For more Byron Bay news, click here.

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Belongil Creek and Tallow Creek both open

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Belongil Creek and Tallow Creek both open

Belongil Creek and Tallow Creek both open

 

Belongil Creek and Tallow Creek are both open and flowing into the ocean.

With last week’s wet weather Tallow Creek opened naturally while Council mechanically opened the mouth of Belongil Creek.

Council, in accordance with approvals from the NSW Marine Parks Authority and Crown Lands, used an excavator to dig a channel through the sandbar at the mouth of Belongil Creek to release water levels in the catchment due to low level inundation experienced on the floodplain and around the town centre.

Belongil Creek and Tallow Creek are naturally occurring intermittently closed and open lakes and lagoons (ICOLL) which open and closes to the ocean.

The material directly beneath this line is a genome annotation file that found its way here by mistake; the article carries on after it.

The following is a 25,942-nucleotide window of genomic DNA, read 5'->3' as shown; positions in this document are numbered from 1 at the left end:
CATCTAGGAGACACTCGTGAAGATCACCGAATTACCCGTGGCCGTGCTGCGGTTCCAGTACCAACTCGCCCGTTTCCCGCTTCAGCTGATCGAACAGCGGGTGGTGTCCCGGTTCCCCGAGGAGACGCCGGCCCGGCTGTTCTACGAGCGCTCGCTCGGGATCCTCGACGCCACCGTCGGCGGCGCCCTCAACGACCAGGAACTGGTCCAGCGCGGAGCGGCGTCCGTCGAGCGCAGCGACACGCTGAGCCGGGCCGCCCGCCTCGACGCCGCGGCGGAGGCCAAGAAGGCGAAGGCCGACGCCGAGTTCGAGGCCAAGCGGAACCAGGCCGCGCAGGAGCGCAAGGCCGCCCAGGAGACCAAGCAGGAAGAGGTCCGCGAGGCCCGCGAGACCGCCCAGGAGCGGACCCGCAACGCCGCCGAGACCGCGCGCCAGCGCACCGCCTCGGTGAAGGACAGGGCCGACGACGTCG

ICOLLS are regarded as highly sensitive marine environments and there are strict protocols and rules in place relating to any attempt to artificially open the creeks because of the high risk of fish kills.

Chloe Dowsett, Coastal and Biodiversity Coordinator, said that due to the low-lying and flood prone nature of Byron Bay, when water levels in Belongil Creek (and Tallow Creek) build up and wet weather is forecast the sand at the creek mouth sometimes must be shifted manually,” Ms Dowsett said.

“The sudden rush of creek water to the ocean can rapidly deplete oxygen levels and cause fish kills and we have detailed plans and processes in place to reduce the chances of this happening.

“I am pleased to report that there have been no signs of fish kills which is great news,” Ms Dowsett said.

 

For more Byron Bay news, click here.